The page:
These friends both let go of what ought to be true and asked themselves what might just work in practice.

What strategies have you found that work?  I’d love to hear your stories.


Meditations on a butternut squash

Photo: Just eying up my supper in the garden. ..
Yesterday I harvested this butternut squash from my garden before going to my local supermarket to buy chorizo and red pepper.
My plan was to make risotto for supper and to enjoy my “free” butternut squash (the truth is, I grew the plant from the seeds of a squash I bought a few months back) but somehow, by the time I got to the checkout, I knew I wasn’t going to make risotto.  Instead, I consigned my prize crop (in my mind at least) to the fridge for another day and ate soup.

Stretching the elastic to breaking point

Five weeks ago, my friend Sarah went to hospital and I went with her.  I went with her once.  I went with her twice.  I went with her a third time.  Finally, she was admitted.  That first week, I made it my priority to support her at a time of crisis knowing that, with her family living several hours away, I was the person who was best placed to help her.  Once she was admitted, I continued to make a priority of visiting her.

I visited Sarah because I wanted to support her and without knowing how long she would be in hospital.  It was a high priority for me and, at the same time, I knew I was stretching the elastic about as far as it would stretch and still ping back.  I kept up a regime of visiting most days until Sarah moved on Monday to receive specialist treatment some distance away…

…and I confess, that once she’d moved to get the treatment she really needed, I discovered just how exhausted I was.

Feeling exhausted?

Have you ever felt totally exhausted at the end of a project, or after handling a crisis, or simply, because you just are?  The minute your project, or crisis, is over you look at the spaces opening up in your diary and think of all the things you’ve been putting on hold.  Now you can catch up!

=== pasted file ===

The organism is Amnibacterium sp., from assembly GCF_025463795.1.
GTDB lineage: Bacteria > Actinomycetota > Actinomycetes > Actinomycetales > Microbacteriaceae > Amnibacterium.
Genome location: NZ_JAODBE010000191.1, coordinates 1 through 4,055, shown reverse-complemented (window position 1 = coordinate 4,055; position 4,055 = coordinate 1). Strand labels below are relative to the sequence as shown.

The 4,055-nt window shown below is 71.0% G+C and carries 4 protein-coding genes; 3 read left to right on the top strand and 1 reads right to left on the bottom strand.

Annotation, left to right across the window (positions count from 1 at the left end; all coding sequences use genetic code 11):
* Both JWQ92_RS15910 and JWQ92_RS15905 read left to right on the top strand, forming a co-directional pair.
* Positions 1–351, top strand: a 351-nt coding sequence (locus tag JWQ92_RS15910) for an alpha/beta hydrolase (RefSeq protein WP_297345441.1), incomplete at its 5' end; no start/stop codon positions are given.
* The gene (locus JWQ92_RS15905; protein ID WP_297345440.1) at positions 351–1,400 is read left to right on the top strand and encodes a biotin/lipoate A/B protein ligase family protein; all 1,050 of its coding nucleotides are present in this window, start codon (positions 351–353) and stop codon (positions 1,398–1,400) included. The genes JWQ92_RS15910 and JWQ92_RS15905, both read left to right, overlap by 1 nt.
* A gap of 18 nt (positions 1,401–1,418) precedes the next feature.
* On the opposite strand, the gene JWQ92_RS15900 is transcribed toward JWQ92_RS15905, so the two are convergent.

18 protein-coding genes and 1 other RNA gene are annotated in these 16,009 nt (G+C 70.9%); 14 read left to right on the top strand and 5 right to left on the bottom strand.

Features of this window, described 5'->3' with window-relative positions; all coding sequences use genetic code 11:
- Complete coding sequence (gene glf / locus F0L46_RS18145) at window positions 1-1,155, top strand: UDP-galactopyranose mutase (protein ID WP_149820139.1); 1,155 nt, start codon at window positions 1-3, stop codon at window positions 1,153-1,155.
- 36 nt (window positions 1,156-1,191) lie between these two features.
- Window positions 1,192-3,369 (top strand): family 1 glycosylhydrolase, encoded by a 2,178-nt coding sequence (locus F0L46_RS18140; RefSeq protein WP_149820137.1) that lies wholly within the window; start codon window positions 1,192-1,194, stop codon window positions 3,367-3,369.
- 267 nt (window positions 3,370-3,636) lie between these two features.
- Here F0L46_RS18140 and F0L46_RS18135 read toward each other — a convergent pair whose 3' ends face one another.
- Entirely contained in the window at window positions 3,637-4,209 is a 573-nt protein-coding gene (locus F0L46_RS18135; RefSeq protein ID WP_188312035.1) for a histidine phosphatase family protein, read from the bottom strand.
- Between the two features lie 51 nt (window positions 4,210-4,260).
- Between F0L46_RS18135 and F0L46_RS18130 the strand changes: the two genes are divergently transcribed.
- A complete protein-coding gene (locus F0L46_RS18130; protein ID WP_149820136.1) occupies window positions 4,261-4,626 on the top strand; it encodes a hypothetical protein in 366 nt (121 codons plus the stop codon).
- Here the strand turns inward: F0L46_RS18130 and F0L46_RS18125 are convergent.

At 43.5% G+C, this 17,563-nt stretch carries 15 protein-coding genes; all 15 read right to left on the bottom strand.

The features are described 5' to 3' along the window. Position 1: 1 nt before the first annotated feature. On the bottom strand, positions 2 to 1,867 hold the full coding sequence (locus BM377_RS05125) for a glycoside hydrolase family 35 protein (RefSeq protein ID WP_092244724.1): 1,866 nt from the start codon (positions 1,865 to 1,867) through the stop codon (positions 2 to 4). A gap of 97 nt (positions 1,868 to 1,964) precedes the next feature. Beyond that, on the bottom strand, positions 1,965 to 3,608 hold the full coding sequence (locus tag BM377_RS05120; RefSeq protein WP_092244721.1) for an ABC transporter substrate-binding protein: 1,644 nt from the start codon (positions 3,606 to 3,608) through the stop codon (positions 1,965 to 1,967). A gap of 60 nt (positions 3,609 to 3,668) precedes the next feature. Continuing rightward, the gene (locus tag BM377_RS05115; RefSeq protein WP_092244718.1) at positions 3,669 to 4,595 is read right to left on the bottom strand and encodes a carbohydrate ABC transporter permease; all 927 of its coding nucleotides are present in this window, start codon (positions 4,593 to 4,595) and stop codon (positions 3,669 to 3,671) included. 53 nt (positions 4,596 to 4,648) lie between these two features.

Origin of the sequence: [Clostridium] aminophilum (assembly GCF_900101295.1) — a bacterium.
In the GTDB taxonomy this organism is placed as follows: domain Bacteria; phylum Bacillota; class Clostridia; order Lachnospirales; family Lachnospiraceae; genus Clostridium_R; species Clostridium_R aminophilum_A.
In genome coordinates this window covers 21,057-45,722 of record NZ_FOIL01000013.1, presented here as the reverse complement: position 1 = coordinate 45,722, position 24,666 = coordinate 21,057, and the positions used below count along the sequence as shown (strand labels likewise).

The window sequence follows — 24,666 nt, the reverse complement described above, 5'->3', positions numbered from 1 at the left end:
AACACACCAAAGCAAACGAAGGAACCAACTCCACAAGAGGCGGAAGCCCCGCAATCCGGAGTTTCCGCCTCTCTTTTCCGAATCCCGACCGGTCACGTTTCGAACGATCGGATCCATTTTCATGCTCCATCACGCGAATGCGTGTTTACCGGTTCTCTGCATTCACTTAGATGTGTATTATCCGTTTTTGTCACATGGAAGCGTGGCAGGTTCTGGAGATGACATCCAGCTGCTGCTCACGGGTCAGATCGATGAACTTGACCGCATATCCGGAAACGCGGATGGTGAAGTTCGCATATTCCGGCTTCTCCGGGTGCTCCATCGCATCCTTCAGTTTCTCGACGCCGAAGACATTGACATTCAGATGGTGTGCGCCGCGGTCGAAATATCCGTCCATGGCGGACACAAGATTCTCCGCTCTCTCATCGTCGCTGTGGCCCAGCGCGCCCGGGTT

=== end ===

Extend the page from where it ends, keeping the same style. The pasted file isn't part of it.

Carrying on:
Somehow, though, when the time comes, your body refuses to cooperate.  At least, you could push through (isn’t that what you’ve been doing so successfully for the last few weeks, months or even years?) but only if you ignore the signals that your body is giving you… signals that are getting louder and louder and louder…
There is an alternative to “pushing through”
Janice Chapman, the distinguished Australian-born soprano and voice coach, teaches a method of breathing she calls “splat”.  The essence of the method is this:  before you take in a new breath, you need to release what remains of the breath you have just taken.  When I learnt this method, it seemed rather counter-intuitive – isn’t it more efficient to top up the breath before singing again?
Topping up the breath is a good metaphor for what we do when we push through, ignoring the body’s signals to rest before getting stuck into whatever comes next.  Releasing the breath allows us to fill up our lungs with oxygen, rather than seeking to extract the last bit of oxygen from our depleted lungs.
The same principle applies when we take a rest – be it a day or a week or even a “power nap” before we continue.  If we don’t rest and instead push through, we’re into the law of diminishing returns.  For the want of rest, we risk taking our elastic to the point at which it won’t ping back.  We start the next thing exhausted.
We need to remember this for ourselves.  We need to remember it for those we lead.
Taking a moment to check in
If you’ve read this far you may be wondering, “how should I respond to this posting?”  My message to you is…
Breathe.  Take five minutes just to breathe.  Breathe in gently and release the breath, trusting your body’s natural rhythms.